Many millennial business owners (like you!) are finding themselves in the same dilemma.
After working hard, pushing yourself to the max—long nights and weekends—you have built your business to six-figures. But there’s something no one warned you about. You’re tired, frazzled, and haven’t taken time off in ages.
Not to mention, if you aren’t doing the work, talking to your clients, or accomplishing the 1,001 things you need to do, your business can come to a grinding halt.
If you stop, your income stops. Sound familiar?
The delegation and ‘do it yourself’ conundrum
You’ve probably flirted with, or have even tried, to bring on contractors, employees, and vendors, to leverage your time and outsource the smaller tasks, which can help. But there are so many things that only you can do, right?
If you delegate tasks to others, they don’t go as well or as fast as when you do all of the work, or it takes too long and costs too much, so you stop. Instead, you go back to doing it all yourself, and you are right back where you started, working your job in your business.
It may pay well, but just like an hourly job, if you aren’t serving existing clients or meeting with potential new clients, you aren’t making money. This limits your success and takes away from the time you’d rather be sleeping, spending time with friends, loved ones, or just living life!
Here’s the biggest problem though—not hiring help can lead to burnout, decreased productivity, and forgetfulness. It can even lead to losing your business altogether.
Become the CEO of your business
A lot of business owners find themselves facing down this scenario at one point or another on their entrepreneurship journey, and it can be scary. But that doesn’t have to be your story.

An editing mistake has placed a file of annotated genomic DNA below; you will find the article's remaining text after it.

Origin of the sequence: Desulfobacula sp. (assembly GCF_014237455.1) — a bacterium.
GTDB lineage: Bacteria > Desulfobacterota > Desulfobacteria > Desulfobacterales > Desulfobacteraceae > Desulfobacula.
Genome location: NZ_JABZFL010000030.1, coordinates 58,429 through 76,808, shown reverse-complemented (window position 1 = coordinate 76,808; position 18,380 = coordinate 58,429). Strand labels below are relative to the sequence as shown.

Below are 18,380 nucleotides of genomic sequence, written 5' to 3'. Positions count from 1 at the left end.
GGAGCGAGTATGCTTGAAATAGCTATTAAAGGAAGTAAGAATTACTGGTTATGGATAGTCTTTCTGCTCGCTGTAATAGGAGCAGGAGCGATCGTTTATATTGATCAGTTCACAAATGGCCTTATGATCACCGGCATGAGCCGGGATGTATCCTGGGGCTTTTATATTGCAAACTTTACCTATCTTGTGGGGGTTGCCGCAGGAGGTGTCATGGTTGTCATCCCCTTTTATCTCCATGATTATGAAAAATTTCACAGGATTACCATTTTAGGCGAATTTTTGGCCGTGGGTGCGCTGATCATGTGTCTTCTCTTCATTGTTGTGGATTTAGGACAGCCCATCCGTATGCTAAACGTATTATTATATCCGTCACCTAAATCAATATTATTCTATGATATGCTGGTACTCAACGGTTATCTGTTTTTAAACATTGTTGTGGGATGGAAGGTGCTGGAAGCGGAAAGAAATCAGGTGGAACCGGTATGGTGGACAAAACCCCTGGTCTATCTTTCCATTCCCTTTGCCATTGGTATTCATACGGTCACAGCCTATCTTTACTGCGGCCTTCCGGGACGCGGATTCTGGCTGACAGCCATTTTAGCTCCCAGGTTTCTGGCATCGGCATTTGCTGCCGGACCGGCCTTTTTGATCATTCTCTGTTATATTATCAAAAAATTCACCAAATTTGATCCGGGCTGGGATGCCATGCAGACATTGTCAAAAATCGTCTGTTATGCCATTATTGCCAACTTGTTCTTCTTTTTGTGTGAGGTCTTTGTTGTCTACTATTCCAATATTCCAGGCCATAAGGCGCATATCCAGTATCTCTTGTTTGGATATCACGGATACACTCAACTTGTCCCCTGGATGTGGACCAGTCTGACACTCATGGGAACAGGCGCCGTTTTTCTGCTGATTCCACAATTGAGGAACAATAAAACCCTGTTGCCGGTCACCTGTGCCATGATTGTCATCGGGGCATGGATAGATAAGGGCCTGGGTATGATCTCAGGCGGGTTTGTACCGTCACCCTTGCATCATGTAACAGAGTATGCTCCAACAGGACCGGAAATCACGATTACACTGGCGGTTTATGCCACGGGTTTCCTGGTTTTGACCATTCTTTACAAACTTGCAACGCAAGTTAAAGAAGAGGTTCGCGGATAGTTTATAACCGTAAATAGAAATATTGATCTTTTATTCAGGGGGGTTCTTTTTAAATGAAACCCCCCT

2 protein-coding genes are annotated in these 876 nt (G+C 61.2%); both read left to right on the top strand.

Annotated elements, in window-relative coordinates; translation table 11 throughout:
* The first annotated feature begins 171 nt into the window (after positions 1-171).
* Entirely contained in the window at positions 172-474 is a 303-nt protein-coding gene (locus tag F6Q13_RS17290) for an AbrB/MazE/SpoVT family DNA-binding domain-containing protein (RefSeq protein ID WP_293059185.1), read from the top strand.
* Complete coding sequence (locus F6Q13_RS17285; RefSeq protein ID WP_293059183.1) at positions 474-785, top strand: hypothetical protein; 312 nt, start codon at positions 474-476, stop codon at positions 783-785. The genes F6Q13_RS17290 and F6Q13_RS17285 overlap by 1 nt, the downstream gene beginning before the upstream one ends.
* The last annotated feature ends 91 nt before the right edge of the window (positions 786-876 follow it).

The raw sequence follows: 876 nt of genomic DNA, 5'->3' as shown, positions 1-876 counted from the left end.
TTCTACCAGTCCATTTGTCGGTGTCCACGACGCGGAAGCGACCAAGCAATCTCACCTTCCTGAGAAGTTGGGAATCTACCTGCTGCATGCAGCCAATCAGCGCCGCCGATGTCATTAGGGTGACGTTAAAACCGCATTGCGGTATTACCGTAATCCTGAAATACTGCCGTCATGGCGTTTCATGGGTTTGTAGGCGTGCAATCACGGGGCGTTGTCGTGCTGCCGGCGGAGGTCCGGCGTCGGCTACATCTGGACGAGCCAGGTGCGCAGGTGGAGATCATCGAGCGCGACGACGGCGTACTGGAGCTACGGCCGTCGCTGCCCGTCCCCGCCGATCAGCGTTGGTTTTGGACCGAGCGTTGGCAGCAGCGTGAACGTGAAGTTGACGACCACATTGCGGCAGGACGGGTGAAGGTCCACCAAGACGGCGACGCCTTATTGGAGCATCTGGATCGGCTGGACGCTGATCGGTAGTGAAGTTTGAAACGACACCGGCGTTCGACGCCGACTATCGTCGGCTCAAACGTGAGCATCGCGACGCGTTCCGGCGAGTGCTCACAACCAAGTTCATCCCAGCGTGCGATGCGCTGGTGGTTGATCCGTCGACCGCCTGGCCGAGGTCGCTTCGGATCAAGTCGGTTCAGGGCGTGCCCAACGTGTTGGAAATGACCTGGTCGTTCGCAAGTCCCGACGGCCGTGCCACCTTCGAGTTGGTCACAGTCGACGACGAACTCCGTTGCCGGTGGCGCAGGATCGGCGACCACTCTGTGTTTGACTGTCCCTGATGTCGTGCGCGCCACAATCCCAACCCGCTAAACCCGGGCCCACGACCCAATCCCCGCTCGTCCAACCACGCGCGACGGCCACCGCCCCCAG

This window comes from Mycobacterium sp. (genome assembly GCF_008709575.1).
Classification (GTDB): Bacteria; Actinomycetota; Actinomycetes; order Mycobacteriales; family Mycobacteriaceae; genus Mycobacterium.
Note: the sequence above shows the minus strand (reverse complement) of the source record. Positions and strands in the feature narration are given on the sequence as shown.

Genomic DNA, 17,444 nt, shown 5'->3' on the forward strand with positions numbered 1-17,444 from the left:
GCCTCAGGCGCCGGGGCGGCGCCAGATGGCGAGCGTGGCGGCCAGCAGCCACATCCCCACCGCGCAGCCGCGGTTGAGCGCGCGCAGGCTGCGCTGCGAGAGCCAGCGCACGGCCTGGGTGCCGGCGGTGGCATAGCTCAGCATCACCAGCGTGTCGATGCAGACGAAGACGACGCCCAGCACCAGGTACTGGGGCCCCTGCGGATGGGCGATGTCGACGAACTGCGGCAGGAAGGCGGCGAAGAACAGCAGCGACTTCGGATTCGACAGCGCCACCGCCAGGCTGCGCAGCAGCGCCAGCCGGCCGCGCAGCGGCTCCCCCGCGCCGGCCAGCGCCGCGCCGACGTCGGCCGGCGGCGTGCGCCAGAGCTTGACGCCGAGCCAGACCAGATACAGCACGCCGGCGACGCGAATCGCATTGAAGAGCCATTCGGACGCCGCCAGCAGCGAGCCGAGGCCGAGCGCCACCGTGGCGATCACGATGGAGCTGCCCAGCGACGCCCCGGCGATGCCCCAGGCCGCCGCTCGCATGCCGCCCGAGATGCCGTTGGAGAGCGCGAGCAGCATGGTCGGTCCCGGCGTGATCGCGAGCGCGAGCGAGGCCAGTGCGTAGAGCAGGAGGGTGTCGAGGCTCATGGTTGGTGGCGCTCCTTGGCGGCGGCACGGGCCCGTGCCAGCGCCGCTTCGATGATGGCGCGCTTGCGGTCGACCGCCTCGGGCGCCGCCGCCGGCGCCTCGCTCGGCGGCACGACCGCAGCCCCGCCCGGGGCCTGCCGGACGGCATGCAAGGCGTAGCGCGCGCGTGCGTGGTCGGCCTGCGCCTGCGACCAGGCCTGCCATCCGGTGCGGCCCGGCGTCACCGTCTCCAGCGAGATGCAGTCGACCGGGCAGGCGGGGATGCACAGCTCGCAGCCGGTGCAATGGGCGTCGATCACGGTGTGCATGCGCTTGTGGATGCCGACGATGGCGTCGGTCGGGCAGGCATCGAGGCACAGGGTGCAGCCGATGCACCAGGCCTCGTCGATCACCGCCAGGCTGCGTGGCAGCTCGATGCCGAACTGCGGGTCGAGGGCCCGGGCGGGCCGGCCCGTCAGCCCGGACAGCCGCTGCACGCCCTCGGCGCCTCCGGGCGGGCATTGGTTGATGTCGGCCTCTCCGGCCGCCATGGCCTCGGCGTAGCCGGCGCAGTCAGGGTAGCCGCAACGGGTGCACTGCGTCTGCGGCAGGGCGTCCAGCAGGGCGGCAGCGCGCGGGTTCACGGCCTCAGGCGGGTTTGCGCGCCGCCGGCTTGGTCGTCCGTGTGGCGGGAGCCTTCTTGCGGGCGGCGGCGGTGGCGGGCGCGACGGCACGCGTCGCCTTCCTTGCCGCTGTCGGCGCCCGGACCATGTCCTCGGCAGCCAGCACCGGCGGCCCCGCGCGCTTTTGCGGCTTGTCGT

It’s possible for you to become the CEO of your business. Becoming the CEO puts you in a position where your business can make money and survive, even when you aren’t there. That means real business growth and freedom.
Here’s the step-by-step plan to becoming the CEO of your business.
Step 1: Figure out how to replace yourself
Business owners often think that they’re the only person in the world who can do the exact quality of work they’re doing in their business. Other people won’t do it as fast, as efficiently, or as well.
Unless you are one of the top three practitioners in the world at what you do, many people can take over the day to day work you’re doing in your business.
You may have to adjust how things are done in your business, and that’s okay. This may mean charging more to cover the cost of hiring someone else to do some of the work you are doing, setting new client expectations, or investing in other things like software, equipment, or training.
By having someone else handle the things that truly aren’t necessary for you to do, your time is freed up to focus on your genius, growing the business, and taking some time off.
This won’t happen overnight. There’s a transition period. But the sooner you start the process, the better.
Step 2: Ensure the process is profitable